Sunday, December 14, 2008
For those new to our electronic journal and our blog or those new to blogging itself, I thought you might enjoy this thoughtfully-written reflective piece from the Education Policy blog. One of the goals of our journal and our blog is to encourage scholars, teachers and other educational professionals to enter into the public debate about education as "public intellectuals." Likewise, we believe that a vital democracy requires an informed and engaged public who enters into these serious discussions with those you spend their lives trying to live and understand the deeper meaning of the public purposes of education in a democratic, pluralistic society. As the , blogger in this piece writes, blogging can be a means for "connecting oneself to real debates in the real world."
Friday, December 12, 2008
A POST FROM AUTHOR, WILLIAM LYNE
MEET THE NEW BOSS . . .
“I want to know, Which side is the federal government on?”
John R. Lewis, in 1963, long before he went to Congress
When Congressman Lewis shifted his support from Hillary Clinton to Barack Obama during the Democratic primaries, he said that he realized he had been on the wrong side of history. And certainly the election of Barack Obama as President of the United States is historic.
Obama is generationally, geographically, and philosophically not of the Civil Rights or Black Power movements. The most visible claims he has on neighborhood or movement street cred come from his wife and his former preacher. There was a telling moment at Obama’s first press conference after the election. The reporter who stood up to ask the obligatory “What kind of dog are you gonna get the kids?” question had her arm in a sling. Obama asked her what had happened and she said that she had hurt herself in the crowd in Grant Park on election night. Obama quickly reassured everybody that hers was probably the only injury in the park that night. Forty years earlier, Grant Park had been the site where police had arrested, beaten, and gassed demonstrators at the Democratic National Convention. Almost reflexively, Obama was doing what he had done throughout his campaign—letting people know that, while he might occasionally reach for the rhetorical figures of Martin Luther King or allude to Rosa Parks, he was not Bobby Seale, he was not the kind of Black president who was going to make the kinds of demands of a racist country that could lead to any kind of conflict. You needed a ticket to get into his Grant Park party.
And yet, once we get past the new president’s diasporic, multi-racial, and politically centrist identity, it is clear that personally he owes a great, great debt to the movements he distanced himself from and the hundreds of years of African American resistance, tenacity, and struggle that came before them. This guy is hard and he’s cool, an inheritor of Black American traditions that began with the Middle Passage. While every other politician in the presidential race (including Obama’s future running mate and his new Secretary of State) regularly put their foot in their mouth, some of them on a daily basis, Obama slipped up maybe twice. And one of those times, the time he talked about the people who express their internalizing of ruling class ideology by clinging to their god and their guns, he was both gracefully alliterative and right. The Obama campaign had a sleek, unsentimental discipline that was more reminiscent of the Tuskegee Airmen or the 54th Massachusetts Infantry Regiment than it was of a U.S. mainstream political party. In order to beat the very formidable white structures of the Clinton machine and the Republican party, in order to succeed as a Black man in a very white institutional setting, Barack Obama had to be twice as good, three times as smart, and infinitely harder than anyone else. And he owes much of his ability to be all that to the many thousands gone before him in African American freedom struggles.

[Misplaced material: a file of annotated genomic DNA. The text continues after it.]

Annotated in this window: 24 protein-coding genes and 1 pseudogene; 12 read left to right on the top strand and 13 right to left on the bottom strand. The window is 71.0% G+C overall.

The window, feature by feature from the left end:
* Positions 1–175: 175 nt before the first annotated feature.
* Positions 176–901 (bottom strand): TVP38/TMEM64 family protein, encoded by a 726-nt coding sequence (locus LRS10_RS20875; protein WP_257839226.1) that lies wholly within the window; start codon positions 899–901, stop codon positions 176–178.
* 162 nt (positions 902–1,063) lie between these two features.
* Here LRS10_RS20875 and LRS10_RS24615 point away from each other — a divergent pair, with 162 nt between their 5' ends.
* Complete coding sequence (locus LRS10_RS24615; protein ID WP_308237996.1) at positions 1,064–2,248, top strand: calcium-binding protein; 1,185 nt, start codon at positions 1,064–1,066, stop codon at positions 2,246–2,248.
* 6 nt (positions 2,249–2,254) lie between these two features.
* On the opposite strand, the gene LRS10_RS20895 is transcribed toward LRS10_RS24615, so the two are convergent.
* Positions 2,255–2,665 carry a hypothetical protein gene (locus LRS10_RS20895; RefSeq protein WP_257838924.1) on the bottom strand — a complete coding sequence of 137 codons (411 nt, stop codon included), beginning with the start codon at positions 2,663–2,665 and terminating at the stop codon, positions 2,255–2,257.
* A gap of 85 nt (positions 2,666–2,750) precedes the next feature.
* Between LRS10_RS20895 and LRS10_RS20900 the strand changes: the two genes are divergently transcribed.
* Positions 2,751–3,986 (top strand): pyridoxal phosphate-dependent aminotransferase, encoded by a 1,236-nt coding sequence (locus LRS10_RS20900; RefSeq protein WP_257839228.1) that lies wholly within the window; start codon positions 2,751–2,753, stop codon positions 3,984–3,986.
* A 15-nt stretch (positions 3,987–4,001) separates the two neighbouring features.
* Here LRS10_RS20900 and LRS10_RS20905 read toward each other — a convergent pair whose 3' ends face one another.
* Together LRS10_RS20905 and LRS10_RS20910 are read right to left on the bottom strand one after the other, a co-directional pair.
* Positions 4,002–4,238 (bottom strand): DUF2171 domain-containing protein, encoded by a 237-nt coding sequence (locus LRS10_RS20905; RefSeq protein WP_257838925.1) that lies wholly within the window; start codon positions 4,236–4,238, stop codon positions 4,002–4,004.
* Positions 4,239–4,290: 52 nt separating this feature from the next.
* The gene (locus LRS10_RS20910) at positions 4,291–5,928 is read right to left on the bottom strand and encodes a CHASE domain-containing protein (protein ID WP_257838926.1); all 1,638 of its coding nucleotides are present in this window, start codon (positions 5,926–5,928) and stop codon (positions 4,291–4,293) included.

But as president, he’s not likely to end up much different from the rest of them. Sure, he will openly violate the constitution far less than Dick Cheney has, he won’t be the televised train wreck that Bush is, and he probably won’t have a weakness for blowjobs in the Oval Office. It will be refreshing to have a president who is thoughtful and smart and more competent staff will run government agencies and various social policies will move more toward the center. But at the end of the day, he’ll still be a president. And in our current political arrangements, no one gets within sniffing distance of a legitimate shot at the presidency without fully committing to the job description of steward of ruling class interests.
The only slim chance of genuine systemic change lies with the new electorate that played such a large role in Obama’s election. The millions of new voters who made Virginia and North Carolina blue and Karl Rove’s politics of hate irrelevant could not have been turned out without the reinvigorated infrastructures of various progressive political movements in this country that would not have worked as hard for any other candidate. The question now is, Will those movements who made Obama possible hold him accountable? And the answer is probably not. The energy that could bring real change began to dissipate in all those cathartic, teary celebrations on election night. Mardi Gras festivals are for letting the steam out of revolutionary engines. Instead of organizing in a forceful way to put real change on the table, the Obama electorate is punching its information into Obama databases, turning its eyes toward a symbol and chanting slogans of hope. And doing this in the face of overwhelming evidence that the new administration is going to be about business as usual. There is not one genuinely progressive or different face on any of the Obama teams. Eight years from now, we won’t still be fighting hopelessly stupid wars, but we will still have an imperialist and oppressive foreign policy. Health care will be a little bit more accessible, but it will still be driven by profit and millions will still not have it. There will be more jobs but they won’t be good ones. The bankers and CEOs will have retreated from their current embarrassment back to their corporate jets and private dining rooms. And in the genuinely immiserated regions of capital, the difference between Bush and Obama will not be noticeable.